Birdman soars at SAG awards

WINNERS ALL: (From left) Andrea Riseborough, Emma Stone, Amy Ryan, Naomi Watts, Edward Norton and Keaton won best ensemble cast in a motion picture on Sunday. This shows that actors, the largest voting bloc for the Oscars, favour Birdman.


    Jan 27, 2015

    Birdman soars at SAG awards


    BIRDMAN, a satirical film about acting in the unforgiving world of show business, won top honours from Hollywood's actors on Sunday, in an important show of support for its march towards the best picture Oscar.

    The actors from Birdman won best ensemble cast in a motion picture from the Screen Actors Guild (SAG), a day after the film from Mexican director Alejandro Inarritu prevailed at the Producers Guild awards.

    While the SAG award for the best ensemble cast does not always translate to a best picture win at the Academy Awards, it does indicate that actors, the largest voting bloc for the Oscars, favour it over another contender, the coming-of-age tale Boyhood.

    Michael Keaton, whose own uneven career trajectory mirrors the travails of Birdman protagonist Riggan Thomson, said he was sure the 100,000 SAG members found a kindred spirit in the film.

    "I think actors loved this movie for showing the courage the actors had, going out there and laying it out on the line," Keaton said. "I think that is why respectfully they thought as a group we deserved to win the prize."

    Birdman could cement its front-runner status for the Feb 22 Academy Awards if it takes the top Directors Guild Award in two weeks.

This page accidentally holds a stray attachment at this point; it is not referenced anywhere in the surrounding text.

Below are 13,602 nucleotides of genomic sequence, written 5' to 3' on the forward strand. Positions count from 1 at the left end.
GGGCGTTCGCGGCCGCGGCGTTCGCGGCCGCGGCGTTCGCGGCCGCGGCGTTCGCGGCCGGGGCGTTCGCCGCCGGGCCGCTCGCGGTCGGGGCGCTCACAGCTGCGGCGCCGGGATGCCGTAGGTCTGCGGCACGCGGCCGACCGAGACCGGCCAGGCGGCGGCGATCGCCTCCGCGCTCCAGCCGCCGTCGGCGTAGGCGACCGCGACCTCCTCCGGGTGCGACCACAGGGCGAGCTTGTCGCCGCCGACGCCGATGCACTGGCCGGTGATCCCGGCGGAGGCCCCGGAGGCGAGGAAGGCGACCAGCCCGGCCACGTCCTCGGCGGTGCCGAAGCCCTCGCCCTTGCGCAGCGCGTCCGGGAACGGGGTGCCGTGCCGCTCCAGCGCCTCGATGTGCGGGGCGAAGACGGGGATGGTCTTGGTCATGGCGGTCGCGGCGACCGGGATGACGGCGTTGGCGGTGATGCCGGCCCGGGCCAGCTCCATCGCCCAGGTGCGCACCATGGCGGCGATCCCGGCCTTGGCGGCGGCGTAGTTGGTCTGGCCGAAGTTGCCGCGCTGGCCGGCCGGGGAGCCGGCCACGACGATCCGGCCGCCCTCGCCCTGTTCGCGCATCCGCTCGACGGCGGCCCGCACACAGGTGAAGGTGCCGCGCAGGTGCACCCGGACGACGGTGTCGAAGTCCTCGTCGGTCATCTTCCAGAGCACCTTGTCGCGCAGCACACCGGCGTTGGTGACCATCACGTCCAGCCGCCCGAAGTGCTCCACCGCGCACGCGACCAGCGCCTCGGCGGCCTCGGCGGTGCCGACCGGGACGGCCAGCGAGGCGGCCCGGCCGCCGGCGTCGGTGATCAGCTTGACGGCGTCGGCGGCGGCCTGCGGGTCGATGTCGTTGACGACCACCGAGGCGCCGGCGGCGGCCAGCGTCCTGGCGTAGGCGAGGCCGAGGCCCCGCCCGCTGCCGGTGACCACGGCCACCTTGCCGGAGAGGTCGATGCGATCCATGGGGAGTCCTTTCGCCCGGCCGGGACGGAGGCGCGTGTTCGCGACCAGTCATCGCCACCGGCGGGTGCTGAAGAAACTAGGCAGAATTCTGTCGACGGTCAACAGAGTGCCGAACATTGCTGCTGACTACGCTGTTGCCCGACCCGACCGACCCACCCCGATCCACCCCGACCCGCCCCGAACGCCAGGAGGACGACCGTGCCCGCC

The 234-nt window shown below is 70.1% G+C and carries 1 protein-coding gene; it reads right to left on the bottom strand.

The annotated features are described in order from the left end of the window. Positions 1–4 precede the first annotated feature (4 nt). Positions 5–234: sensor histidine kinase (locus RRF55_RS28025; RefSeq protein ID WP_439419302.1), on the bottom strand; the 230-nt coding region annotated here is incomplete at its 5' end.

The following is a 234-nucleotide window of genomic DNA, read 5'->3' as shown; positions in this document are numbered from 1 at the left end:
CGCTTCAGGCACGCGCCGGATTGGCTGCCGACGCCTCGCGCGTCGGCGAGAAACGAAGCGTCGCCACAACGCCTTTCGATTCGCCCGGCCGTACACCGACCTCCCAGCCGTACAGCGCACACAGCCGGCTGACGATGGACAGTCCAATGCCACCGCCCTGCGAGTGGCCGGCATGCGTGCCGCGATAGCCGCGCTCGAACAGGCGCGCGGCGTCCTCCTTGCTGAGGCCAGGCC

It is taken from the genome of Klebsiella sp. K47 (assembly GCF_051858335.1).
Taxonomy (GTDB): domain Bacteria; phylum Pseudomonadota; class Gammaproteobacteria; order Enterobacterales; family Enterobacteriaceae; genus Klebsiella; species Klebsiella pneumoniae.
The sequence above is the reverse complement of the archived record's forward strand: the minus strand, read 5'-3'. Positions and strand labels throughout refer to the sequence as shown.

The individual acting Oscars appear to be sewn up following the SAG awards, which went to the four artists who won Golden Globes two weeks ago: Julianne Moore, Eddie Redmayne, Patricia Arquette and J. K. Simmons.

    SAG members prized lead performances by two actors portraying extreme illness.

    Moore won best actress for her role as a woman with early-onset Alzheimer's in Still Alice, while British actor Redmayne took best actor for his portrayal of physicist Stephen Hawking, disabled by motor neuron disease, in The Theory Of Everything.

    Boyhood, from director Richard Linklater, was believed to be a favourite for the Oscar best picture just days ago as support at the Academy swelled for his tenacious project - filming a boy's life over 12 years with the same actors, and with little backing from Hollywood. Arquette won the best supporting actress trophy for her role as the single mother, her first SAG in six nominations.

    "This little movie is not about the most exceptional person on earth...this movie is about human beings and bringing real life onto the screen," said Arquette.

    Simmons, an actor with a long resume in television and film, was honoured for his portrayal as the intense music teacher of a young jazz drummer in the independent film Whiplash.

    In the television awards, it was a particularly strong night for streaming company Netflix. Its women's prison comedy, Orange Is The New Black, won best comedy ensemble and best actress for Uzo Aduba.

    Kevin Spacey won best actor in a drama series for his conniving congressman Frank Underwood in the political thriller House Of Cards. But it was also a big night for recognising diversity in Hollywood, a much-debated topic this awards season, with black actresses taking two of the top acting honours.

    In addition to Aduba, Viola Davis won best actress in a drama series as the lawyer in How To Get Away With Murder.